The Thief and The Innkeeper

A Thief hired a room with the idea of stealing something to pay for it. Nothing found. So, instead of stealing, the thief scared the Innkeeper.

Every tale is not to be believed.

Townsend VersionTownsend version

A thief hired a room in a tavern and stayed a while in the hope of stealing something which should enable him to pay his reckoning. When he had waited some days in vain, he saw the Innkeeper dressed in a new and handsome coat and sitting before his door. The Thief sat down beside him and talked with him. As the conversation began to flag, the Thief yawned terribly and at the same time howled like a wolf. The Innkeeper said, “Why do you howl so fearfully?’ “I will tell you,” said the Thief, “but first let me ask you to hold my clothes, or I shall tear them to pieces. I know not, sir, when I got this habit of yawning, nor whether these attacks of howling were inflicted on me as a judgment for my crimes, or for any other cause; but this I do know, that when I yawn for the third time, I actually turn into a wolf and attack men.” With this speech he commenced a second fit of yawning and again howled like a wolf, as he had at first. The Innkeeper. hearing his tale and believing what he said, became greatly alarmed and, rising from his seat, attempted to run away. The Thief laid hold of his coat and entreated him to stop, saying, “Pray wait, sir, and hold my clothes, or I shall tear them to pieces in my fury, when I turn into a wolf.” At the same moment he yawned the third time and set up a terrible howl. The Innkeeper, frightened lest he should be attacked, left his new coat in the Thief’s hand and ran as fast as he could into the inn for safety. The Thief made off with the coat and did not return again to the inn.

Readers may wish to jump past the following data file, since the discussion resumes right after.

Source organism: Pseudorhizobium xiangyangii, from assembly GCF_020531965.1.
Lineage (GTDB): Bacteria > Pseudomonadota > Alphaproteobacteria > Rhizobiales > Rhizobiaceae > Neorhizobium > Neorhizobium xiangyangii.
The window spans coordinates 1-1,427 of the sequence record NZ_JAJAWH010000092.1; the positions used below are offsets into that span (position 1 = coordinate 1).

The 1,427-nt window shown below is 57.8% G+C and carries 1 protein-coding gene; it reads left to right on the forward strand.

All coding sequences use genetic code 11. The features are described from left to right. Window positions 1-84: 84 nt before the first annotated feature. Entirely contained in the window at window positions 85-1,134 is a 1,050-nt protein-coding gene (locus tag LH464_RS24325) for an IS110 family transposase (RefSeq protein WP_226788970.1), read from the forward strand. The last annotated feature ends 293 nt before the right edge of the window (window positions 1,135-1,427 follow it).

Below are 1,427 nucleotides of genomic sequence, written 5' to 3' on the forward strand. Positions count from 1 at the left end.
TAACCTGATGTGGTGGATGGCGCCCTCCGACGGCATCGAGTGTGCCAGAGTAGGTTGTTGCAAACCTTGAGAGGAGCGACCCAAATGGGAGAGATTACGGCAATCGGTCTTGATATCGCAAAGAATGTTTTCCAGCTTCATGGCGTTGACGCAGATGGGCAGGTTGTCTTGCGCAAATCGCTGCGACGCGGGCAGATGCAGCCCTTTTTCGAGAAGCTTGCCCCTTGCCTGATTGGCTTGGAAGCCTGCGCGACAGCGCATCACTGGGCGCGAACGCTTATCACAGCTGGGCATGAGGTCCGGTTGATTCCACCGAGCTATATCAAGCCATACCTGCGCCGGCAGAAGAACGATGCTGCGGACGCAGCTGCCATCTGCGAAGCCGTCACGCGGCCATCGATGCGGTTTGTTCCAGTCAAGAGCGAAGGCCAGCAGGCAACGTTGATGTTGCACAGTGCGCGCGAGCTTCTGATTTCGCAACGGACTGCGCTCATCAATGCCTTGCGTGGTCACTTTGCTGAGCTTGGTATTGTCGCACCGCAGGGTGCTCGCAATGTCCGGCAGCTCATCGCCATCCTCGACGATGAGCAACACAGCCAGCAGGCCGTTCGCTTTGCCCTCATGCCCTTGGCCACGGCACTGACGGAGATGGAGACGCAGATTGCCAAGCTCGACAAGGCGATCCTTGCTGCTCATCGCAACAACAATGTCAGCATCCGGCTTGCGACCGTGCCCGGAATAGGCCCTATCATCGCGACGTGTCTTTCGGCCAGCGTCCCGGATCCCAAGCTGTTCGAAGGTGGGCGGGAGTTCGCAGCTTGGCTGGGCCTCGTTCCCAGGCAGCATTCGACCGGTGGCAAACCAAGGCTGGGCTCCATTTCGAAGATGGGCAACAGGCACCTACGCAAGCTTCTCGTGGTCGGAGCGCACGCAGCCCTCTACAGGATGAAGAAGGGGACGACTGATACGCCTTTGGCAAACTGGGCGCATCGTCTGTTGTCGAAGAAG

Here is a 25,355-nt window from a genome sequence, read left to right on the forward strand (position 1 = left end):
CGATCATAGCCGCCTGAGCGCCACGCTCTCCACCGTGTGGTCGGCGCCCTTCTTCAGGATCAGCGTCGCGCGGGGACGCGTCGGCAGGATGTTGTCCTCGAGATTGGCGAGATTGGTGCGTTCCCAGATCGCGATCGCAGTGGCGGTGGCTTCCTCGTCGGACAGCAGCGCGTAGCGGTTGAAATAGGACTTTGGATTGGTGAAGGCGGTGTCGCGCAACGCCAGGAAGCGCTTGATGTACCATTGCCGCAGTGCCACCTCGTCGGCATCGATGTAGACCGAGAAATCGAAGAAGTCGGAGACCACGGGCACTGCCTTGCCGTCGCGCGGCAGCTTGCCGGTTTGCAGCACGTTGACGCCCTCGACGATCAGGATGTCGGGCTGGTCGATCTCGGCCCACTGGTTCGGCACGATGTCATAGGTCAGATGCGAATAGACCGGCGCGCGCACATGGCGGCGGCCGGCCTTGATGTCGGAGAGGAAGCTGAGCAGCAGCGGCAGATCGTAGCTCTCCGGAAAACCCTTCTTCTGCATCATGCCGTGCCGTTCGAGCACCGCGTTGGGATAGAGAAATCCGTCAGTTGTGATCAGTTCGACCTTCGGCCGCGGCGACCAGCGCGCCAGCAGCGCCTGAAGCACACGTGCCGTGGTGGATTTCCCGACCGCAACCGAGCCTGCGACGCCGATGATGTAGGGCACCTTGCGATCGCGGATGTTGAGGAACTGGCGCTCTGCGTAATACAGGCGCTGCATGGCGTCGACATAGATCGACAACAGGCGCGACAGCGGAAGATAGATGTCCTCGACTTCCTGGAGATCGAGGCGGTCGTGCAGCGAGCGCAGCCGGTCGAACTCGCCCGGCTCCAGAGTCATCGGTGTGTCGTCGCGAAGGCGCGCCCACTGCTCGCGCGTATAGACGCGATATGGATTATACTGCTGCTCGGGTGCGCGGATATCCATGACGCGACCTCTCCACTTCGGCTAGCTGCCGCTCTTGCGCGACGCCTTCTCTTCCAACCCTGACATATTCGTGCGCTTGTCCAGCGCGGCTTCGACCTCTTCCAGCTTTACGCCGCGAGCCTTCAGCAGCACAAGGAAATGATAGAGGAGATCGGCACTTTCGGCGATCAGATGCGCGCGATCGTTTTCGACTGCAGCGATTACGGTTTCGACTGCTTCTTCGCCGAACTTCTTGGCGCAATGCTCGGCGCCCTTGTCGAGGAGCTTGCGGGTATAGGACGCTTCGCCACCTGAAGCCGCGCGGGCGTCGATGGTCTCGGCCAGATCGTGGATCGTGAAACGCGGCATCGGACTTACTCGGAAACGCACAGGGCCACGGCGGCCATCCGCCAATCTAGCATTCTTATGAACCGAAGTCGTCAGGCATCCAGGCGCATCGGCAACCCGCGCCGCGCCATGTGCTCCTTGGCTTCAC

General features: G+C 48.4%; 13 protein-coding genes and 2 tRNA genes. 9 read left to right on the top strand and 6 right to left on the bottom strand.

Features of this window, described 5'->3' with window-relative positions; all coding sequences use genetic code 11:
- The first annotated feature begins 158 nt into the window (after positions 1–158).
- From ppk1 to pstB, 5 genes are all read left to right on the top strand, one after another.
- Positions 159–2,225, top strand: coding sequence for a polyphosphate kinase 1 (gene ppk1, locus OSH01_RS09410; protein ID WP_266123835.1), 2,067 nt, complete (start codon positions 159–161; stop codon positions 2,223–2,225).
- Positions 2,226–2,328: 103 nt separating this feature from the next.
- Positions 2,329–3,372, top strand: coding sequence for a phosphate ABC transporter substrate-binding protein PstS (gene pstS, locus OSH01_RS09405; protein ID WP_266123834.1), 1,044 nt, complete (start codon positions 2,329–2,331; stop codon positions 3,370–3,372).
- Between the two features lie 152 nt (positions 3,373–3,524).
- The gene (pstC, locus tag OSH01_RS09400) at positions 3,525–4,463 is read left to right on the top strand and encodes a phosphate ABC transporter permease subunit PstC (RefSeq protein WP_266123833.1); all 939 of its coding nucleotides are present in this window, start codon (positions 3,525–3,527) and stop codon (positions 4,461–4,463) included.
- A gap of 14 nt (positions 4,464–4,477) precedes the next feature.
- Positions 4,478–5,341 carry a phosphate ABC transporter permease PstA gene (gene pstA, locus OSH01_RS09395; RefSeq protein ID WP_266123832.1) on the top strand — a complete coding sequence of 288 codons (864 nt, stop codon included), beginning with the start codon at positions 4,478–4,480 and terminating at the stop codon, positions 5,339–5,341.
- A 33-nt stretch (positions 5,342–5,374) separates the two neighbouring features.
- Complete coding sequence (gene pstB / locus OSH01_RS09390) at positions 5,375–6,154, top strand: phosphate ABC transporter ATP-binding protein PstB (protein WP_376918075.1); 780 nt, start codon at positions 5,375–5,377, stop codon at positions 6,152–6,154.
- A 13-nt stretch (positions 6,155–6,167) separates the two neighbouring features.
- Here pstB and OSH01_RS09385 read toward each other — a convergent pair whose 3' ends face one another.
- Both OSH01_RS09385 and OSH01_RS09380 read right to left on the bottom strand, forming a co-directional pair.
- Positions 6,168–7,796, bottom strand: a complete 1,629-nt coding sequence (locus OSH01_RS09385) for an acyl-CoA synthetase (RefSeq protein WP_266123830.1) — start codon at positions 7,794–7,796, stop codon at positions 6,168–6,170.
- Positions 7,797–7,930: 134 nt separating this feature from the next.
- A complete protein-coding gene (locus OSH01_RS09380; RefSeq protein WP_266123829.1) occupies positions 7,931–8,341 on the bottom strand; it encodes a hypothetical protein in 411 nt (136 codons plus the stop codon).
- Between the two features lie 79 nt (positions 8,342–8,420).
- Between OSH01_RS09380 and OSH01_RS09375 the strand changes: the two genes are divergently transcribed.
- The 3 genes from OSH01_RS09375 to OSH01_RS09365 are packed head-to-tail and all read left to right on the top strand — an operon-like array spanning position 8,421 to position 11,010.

Moral

Every tale is not to be believed.

[Note: This fable is similar in nature to The Thief and The Boy but not close enough to be put on the same page.]

1001Fur et Caupo

Fur quidam in diversoria taberna moratus est. Videns cauponem nova pulchraque veste indutum, solum ante ianuam diversorii sedentem, ad eum accessit. Fur coepit primum hiare, postea in lupi morem fremere. Quapropter caupo, “Quid hoc,” inquit, “rei est?” Cui fur, “Tibi mox indicabo, sed primum, ut meas vestes serves peto, eas enim hic relinquam. Nescio undenam mihi huiusmodi hiatus oriatur sed si tertia vice hiaverim, repente lupus fio hominesque devoro.” Vix ea fatus erat cum iterum os aperire ac fremere coepit. His caupo auditis, furem pertimuit, surgensque fugam arripere volebat. Sed fur tunica eum detinens, os aperire coepit, ac tertium hiare. Tum caupo timens ne ab eo devoraretur, relicta penula, in abditissimum diversorii locum fugit. At, penula eius rapta, fur discessit.

Perry #419